New York University will divest from fossil fuels in win for student activists

By Dharna Noor

A giant billboard with a map of the US showing summer temperatures in various states. Text next to the map reads 'Brought to you by Big Oil.'

New York University plans to divest from fossil fuels, the Guardian has learned, following years of pressure from student activists. The move from one of the US’s largest private universities, whose endowment totals over $5bn, represents a significant win for the climate movement, organizers said.

The university first formalized the commitment in an August letter from William R Berkley, chair of NYU’s board of trustees, which was seen by the Guardian, addressed to a student activist group. “New York University commits to avoid any direct investments in any company whose primary business is the exploration or extraction of fossil fuels, including all forms of coal, oil, and natural gas, and not to renew or seek out any dedicated private funds whose primary aim is to invest in the exploration or extraction of fossil fuels,” he wrote.

NYU has taken other steps to address the climate crisis, Berkley wrote, including slashing greenhouse gas emissions from building energy, setting goals to reduce food-related emissions and pledging to achieve net zero by 2040.

The university currently has “no direct ownership of public securities” of any fossil fuel company, he wrote. In 2014, the school had $139m, or 4% of its endowment invested in coal, oil and gas, university disclosures said at the time.

The commitment will apply to the top 200 coal, oil and gas companies, said an NYU spokesperson, Joseph Tirella.

The letter follows a February meeting between the NYU board of trustees’ investments committee and the university’s chapter of the youth-led climate organization Sunrise Movement, which has led recent advocacy for divestment on campus.

“The board was very pleased with the tenor of its conversations with the students and the letter arose from those exchanges,” said Tirella. “The University is glad to know the students were also pleased by the outcome of those conversations and by the letter.”

In an unusual move, Berkley addressed the letter directly to Sunrise organizers.

“I’ve read a lot of other divestment announcements from other schools and it’s not common for them to name, much less to celebrate, the success of the student groups that got them there,” said Alicia Colomer, an NYU senior who co-founded the school’s Sunrise chapter in 2020, and also serves as communications coordinator for Fossil Free Research, an advocacy group focused on eliminating oil and gas funding in academia.

Students have been pushing NYU to divest from fossil fuels since at least 2004, but were previously rebuked.

“Back when I was at NYU … we were not exactly met with open arms,” said Sophie Lasoff, who co-founded a fossil fuel divestment campaign as an NYU student in 2012 and now works as a political organizer, most recently with progressive political organization Justice Democrats.

In a 2016 open letter, Berkley said the board was “not persuaded” by the idea that divestment would cut fossil fuel dependency, arguing that the move would not reduce the funding available to oil and gas companies, that many fossil fuel companies invest renewables, and divesting from fossil fuels while still using them on campus would be “disingenuous”.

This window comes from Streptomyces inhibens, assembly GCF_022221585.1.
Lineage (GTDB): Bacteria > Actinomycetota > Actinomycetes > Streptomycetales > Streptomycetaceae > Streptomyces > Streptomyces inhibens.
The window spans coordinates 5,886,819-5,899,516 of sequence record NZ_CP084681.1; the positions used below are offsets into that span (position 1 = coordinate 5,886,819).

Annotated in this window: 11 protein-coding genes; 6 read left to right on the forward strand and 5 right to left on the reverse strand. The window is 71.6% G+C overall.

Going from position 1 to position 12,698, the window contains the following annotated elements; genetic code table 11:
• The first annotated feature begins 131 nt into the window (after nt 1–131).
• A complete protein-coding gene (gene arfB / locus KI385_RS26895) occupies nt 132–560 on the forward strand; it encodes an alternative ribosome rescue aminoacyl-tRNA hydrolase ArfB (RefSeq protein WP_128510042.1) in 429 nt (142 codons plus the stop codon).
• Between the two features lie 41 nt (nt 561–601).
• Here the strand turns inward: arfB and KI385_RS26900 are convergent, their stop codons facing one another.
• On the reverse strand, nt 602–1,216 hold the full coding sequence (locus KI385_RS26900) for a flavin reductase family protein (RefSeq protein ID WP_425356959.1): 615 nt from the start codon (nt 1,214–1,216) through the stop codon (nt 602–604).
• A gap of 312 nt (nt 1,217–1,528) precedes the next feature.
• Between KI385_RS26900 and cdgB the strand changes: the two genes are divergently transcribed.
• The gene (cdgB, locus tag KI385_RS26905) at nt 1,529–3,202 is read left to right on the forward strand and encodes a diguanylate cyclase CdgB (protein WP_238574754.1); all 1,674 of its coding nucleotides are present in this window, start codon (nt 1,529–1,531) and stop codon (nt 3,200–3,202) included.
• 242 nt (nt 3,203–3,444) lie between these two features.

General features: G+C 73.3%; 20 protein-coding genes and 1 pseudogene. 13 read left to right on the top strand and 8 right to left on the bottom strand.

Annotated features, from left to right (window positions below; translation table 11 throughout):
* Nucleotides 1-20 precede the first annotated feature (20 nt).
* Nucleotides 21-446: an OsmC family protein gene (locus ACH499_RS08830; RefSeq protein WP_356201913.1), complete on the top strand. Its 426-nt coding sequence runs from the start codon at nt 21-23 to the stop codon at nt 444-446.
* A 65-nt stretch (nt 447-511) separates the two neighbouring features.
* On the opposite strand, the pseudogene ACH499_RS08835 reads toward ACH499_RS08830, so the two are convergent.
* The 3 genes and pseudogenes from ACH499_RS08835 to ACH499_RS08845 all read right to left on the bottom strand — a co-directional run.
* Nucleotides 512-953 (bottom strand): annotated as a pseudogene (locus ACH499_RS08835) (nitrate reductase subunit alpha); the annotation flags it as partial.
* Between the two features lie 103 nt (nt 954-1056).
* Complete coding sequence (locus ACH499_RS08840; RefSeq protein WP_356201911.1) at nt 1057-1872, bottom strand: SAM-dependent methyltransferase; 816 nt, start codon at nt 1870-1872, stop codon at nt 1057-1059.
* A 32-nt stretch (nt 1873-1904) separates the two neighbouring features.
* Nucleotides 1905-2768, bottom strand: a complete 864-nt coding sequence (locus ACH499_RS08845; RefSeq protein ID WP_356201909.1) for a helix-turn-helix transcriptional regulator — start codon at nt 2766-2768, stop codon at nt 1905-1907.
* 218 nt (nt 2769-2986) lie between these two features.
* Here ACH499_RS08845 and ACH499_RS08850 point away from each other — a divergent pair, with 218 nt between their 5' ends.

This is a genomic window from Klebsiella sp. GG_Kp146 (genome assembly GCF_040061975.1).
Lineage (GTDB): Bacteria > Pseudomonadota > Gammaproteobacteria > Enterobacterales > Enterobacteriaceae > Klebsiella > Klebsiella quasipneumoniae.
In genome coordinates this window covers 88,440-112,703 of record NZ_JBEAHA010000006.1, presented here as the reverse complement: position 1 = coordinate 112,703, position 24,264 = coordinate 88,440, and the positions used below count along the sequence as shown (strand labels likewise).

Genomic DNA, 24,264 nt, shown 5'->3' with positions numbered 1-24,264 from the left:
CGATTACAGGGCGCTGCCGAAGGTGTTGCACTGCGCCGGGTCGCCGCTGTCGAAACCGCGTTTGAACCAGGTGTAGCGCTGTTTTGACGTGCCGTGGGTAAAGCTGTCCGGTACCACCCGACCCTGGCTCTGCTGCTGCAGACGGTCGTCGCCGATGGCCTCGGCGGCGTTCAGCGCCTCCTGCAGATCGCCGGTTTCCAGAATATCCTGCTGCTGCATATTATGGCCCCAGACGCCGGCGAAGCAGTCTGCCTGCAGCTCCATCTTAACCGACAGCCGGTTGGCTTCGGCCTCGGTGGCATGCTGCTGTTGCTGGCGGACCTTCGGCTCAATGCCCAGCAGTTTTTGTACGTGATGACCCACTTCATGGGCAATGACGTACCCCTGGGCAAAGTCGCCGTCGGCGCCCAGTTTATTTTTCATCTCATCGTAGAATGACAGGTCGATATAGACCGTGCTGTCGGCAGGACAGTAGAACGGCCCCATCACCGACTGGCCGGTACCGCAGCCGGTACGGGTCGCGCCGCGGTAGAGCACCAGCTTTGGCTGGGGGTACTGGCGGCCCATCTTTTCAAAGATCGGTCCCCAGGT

“It would be hard to make those arguments today,” said Dylan Wahbe, recent NYU graduate and co-founder of the school’s Sunrise chapter, with slews of reports showing fossil fuel companies are continually expanding oil and gas and in some cases even rolling back earlier climate commitments

Public awareness about the climate crisis has grown, he added. “The global climate movement has done a great job at educating the world,” he said.

Wahbe, Colomer, and other students relaunched divestment efforts at NYU in 2021. The campaign collected more than 2,000 petition signatures and garnered about two dozen endorsements from approximately two dozen organizations, including unions representing graduate students and professors, and New York City’s Sunrise Movement chapter.

Though fossil fuel divestment is a major win, there is more NYU should do to cut ties with oil and gas companies, said Wahbe.

“Divestment is part of a larger push to have these institutions disassociate from this corrupting industry,” he said. In the future, he expects efforts to eliminate fossil fuel funding for research at NYU while ensuring important climate-focused scholarship is a priority.

Some student organizers have also been pushing university board members to disaffiliate from fossil fuel companies. Last month, a renowned environmental lawyer at Harvard University stepped down from a highly paid role at the oil and gas giant ConocoPhillips following months of pressure from activists.

Some activists have also called on NYU to remove certain members of its board of trustees, including Larry Fink, CEO of the asset manager BlackRock, a major investor in oil and gas whose fossil fuel investments have been the subject of public scrutiny, and the Fox Business News journalist Maria Bartiromo, who last year said that declining investments in oil and gas are an “emergency”. Fink declined to comment; Bartiromo was not immediately available for comment.

Some 250 US educational institutions have divested from fossil fuels, according to data from and Last year, students at five leading universities – Yale, MIT, Princeton, Stanford and Vanderbilt – filed official legal complaints accusing their colleges of breaking the law by investing in coal, oil and gas companies.

Dharna Noor is a fossil fuels and climate reporter at Guardian US.

This article was published on Sept. 12, 2023 at The Guardian.

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